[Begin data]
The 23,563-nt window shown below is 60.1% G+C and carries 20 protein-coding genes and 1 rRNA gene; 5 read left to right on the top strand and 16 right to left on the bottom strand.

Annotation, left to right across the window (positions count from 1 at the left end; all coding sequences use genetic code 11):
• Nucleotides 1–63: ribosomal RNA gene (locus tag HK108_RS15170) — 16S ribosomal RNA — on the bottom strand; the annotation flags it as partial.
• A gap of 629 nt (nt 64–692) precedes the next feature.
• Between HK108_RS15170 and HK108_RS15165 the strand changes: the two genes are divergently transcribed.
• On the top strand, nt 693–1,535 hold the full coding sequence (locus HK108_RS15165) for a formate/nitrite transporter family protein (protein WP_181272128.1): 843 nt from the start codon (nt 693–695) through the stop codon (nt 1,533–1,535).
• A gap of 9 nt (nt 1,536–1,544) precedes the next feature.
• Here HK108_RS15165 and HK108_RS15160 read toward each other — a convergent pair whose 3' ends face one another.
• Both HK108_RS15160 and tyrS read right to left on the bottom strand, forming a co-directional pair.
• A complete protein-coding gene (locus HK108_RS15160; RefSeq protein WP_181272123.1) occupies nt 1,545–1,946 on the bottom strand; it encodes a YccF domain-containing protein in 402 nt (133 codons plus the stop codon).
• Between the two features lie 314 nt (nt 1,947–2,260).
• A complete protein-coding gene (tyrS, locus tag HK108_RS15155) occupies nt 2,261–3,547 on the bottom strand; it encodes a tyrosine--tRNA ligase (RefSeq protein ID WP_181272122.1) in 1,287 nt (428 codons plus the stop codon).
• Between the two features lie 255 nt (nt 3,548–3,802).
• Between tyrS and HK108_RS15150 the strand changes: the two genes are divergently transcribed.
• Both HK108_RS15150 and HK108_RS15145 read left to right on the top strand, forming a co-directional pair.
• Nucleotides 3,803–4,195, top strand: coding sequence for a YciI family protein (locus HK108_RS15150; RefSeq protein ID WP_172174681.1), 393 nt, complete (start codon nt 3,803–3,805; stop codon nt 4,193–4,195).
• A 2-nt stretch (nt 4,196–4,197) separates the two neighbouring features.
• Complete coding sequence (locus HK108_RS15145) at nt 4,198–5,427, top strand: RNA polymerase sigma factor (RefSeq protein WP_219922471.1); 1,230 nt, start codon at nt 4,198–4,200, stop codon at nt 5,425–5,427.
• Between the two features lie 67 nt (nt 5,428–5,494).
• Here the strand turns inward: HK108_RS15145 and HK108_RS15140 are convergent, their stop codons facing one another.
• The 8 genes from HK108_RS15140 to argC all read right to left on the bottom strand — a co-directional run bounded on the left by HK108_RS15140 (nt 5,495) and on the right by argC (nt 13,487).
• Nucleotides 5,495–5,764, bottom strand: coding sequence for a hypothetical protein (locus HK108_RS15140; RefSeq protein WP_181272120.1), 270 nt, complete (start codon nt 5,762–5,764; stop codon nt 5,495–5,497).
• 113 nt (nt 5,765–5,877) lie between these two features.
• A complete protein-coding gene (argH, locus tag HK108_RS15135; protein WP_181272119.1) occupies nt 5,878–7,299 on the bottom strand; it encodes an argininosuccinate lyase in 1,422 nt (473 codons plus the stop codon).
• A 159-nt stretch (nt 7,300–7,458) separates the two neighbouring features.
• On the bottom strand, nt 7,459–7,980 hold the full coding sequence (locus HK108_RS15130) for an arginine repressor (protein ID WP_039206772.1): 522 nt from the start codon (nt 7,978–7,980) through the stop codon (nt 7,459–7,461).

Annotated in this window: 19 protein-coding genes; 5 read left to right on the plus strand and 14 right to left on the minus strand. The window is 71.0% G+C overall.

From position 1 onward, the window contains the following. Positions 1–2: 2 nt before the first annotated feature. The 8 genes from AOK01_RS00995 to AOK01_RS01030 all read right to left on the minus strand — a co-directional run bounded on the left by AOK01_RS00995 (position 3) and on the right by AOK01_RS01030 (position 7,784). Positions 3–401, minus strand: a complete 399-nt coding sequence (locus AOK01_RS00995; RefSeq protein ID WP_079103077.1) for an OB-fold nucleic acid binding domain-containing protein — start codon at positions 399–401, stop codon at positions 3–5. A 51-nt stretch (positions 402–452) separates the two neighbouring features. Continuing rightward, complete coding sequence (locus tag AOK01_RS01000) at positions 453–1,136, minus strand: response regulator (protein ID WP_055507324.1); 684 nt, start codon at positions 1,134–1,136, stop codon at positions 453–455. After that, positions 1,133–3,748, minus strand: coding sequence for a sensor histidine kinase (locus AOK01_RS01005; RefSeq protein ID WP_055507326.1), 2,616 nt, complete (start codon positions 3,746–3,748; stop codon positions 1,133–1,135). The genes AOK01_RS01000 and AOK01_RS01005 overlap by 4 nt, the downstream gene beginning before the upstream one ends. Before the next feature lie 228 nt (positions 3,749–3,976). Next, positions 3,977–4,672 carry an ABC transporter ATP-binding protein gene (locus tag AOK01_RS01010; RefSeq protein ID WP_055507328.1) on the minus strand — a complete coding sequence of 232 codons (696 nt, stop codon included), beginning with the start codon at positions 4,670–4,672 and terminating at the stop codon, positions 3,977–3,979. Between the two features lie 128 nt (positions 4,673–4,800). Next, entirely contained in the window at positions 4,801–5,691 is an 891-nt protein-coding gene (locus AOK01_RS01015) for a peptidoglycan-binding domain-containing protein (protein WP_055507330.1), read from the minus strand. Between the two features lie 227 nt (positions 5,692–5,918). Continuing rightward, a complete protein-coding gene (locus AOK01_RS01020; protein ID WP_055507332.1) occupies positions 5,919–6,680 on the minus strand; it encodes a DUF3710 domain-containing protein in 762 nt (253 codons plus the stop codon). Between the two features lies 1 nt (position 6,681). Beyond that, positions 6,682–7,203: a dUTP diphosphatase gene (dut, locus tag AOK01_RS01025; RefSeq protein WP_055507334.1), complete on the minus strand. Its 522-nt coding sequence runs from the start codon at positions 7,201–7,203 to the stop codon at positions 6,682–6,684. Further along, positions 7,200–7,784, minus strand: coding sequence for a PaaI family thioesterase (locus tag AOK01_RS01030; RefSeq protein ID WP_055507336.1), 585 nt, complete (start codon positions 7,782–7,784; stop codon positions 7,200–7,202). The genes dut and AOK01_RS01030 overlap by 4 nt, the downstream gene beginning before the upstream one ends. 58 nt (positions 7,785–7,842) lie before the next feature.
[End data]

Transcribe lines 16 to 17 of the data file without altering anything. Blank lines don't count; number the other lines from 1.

• Nucleotides 3,803–4,195, top strand: coding sequence for a YciI family protein (locus HK108_RS15150; RefSeq protein ID WP_172174681.1), 393 nt, complete (start codon nt 3,803–3,805; stop codon nt 4,193–4,195).
• A 2-nt stretch (nt 4,196–4,197) separates the two neighbouring features.